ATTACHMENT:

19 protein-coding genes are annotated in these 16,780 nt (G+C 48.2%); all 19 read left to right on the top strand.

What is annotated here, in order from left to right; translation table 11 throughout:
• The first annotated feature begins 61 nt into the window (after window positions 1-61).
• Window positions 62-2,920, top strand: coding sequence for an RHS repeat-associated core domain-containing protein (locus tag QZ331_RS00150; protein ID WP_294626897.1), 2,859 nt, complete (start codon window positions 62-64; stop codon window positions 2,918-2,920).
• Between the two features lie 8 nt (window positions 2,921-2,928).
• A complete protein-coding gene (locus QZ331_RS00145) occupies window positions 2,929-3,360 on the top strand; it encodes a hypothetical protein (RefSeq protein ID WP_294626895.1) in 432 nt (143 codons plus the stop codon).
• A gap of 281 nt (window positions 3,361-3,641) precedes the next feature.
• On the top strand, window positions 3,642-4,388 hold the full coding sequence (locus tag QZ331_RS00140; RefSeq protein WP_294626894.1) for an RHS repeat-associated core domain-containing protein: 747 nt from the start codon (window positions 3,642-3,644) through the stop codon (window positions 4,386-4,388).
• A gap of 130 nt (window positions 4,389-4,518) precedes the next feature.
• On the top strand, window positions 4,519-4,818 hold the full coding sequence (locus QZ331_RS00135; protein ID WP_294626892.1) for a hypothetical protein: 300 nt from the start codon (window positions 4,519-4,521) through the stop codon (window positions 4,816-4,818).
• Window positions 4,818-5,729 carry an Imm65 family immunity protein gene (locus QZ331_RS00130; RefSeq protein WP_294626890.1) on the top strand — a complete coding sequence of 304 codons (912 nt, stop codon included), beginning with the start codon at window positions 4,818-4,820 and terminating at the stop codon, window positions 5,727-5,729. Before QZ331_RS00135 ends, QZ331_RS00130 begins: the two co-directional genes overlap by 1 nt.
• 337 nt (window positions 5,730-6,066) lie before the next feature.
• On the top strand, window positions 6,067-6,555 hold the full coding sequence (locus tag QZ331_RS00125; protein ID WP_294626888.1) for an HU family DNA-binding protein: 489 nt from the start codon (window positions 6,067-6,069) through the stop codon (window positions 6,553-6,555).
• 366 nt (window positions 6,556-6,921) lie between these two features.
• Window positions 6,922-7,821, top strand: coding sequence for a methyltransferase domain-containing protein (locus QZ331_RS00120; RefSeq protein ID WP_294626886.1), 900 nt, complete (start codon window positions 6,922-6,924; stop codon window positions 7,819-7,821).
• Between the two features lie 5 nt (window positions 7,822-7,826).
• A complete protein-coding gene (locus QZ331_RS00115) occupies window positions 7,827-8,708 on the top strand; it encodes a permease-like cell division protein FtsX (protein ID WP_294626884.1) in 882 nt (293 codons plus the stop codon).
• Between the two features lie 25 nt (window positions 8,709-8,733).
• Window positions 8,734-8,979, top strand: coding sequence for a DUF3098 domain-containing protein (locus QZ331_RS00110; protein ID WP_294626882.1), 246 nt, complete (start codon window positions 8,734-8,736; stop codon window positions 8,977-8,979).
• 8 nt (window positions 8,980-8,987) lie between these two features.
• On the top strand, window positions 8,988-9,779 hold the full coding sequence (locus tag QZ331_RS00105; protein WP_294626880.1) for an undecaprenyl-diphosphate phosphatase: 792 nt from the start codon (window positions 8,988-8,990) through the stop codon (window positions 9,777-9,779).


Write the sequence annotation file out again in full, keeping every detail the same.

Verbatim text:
19 protein-coding genes are annotated in these 16,780 nt (G+C 48.2%); all 19 read left to right on the top strand.

What is annotated here, in order from left to right; translation table 11 throughout:
• The first annotated feature begins 61 nt into the window (after window positions 1-61).
• Window positions 62-2,920, top strand: coding sequence for an RHS repeat-associated core domain-containing protein (locus tag QZ331_RS00150; protein ID WP_294626897.1), 2,859 nt, complete (start codon window positions 62-64; stop codon window positions 2,918-2,920).
• Between the two features lie 8 nt (window positions 2,921-2,928).
• A complete protein-coding gene (locus QZ331_RS00145) occupies window positions 2,929-3,360 on the top strand; it encodes a hypothetical protein (RefSeq protein ID WP_294626895.1) in 432 nt (143 codons plus the stop codon).
• A gap of 281 nt (window positions 3,361-3,641) precedes the next feature.
• On the top strand, window positions 3,642-4,388 hold the full coding sequence (locus tag QZ331_RS00140; RefSeq protein WP_294626894.1) for an RHS repeat-associated core domain-containing protein: 747 nt from the start codon (window positions 3,642-3,644) through the stop codon (window positions 4,386-4,388).
• A gap of 130 nt (window positions 4,389-4,518) precedes the next feature.
• On the top strand, window positions 4,519-4,818 hold the full coding sequence (locus QZ331_RS00135; protein ID WP_294626892.1) for a hypothetical protein: 300 nt from the start codon (window positions 4,519-4,521) through the stop codon (window positions 4,816-4,818).
• Window positions 4,818-5,729 carry an Imm65 family immunity protein gene (locus QZ331_RS00130; RefSeq protein WP_294626890.1) on the top strand — a complete coding sequence of 304 codons (912 nt, stop codon included), beginning with the start codon at window positions 4,818-4,820 and terminating at the stop codon, window positions 5,727-5,729. Before QZ331_RS00135 ends, QZ331_RS00130 begins: the two co-directional genes overlap by 1 nt.
• 337 nt (window positions 5,730-6,066) lie before the next feature.
• On the top strand, window positions 6,067-6,555 hold the full coding sequence (locus tag QZ331_RS00125; protein ID WP_294626888.1) for an HU family DNA-binding protein: 489 nt from the start codon (window positions 6,067-6,069) through the stop codon (window positions 6,553-6,555).
• 366 nt (window positions 6,556-6,921) lie between these two features.
• Window positions 6,922-7,821, top strand: coding sequence for a methyltransferase domain-containing protein (locus QZ331_RS00120; RefSeq protein ID WP_294626886.1), 900 nt, complete (start codon window positions 6,922-6,924; stop codon window positions 7,819-7,821).
• Between the two features lie 5 nt (window positions 7,822-7,826).
• A complete protein-coding gene (locus QZ331_RS00115) occupies window positions 7,827-8,708 on the top strand; it encodes a permease-like cell division protein FtsX (protein ID WP_294626884.1) in 882 nt (293 codons plus the stop codon).
• Between the two features lie 25 nt (window positions 8,709-8,733).
• Window positions 8,734-8,979, top strand: coding sequence for a DUF3098 domain-containing protein (locus QZ331_RS00110; protein ID WP_294626882.1), 246 nt, complete (start codon window positions 8,734-8,736; stop codon window positions 8,977-8,979).
• 8 nt (window positions 8,980-8,987) lie between these two features.
• On the top strand, window positions 8,988-9,779 hold the full coding sequence (locus tag QZ331_RS00105; protein WP_294626880.1) for an undecaprenyl-diphosphate phosphatase: 792 nt from the start codon (window positions 8,988-8,990) through the stop codon (window positions 9,777-9,779).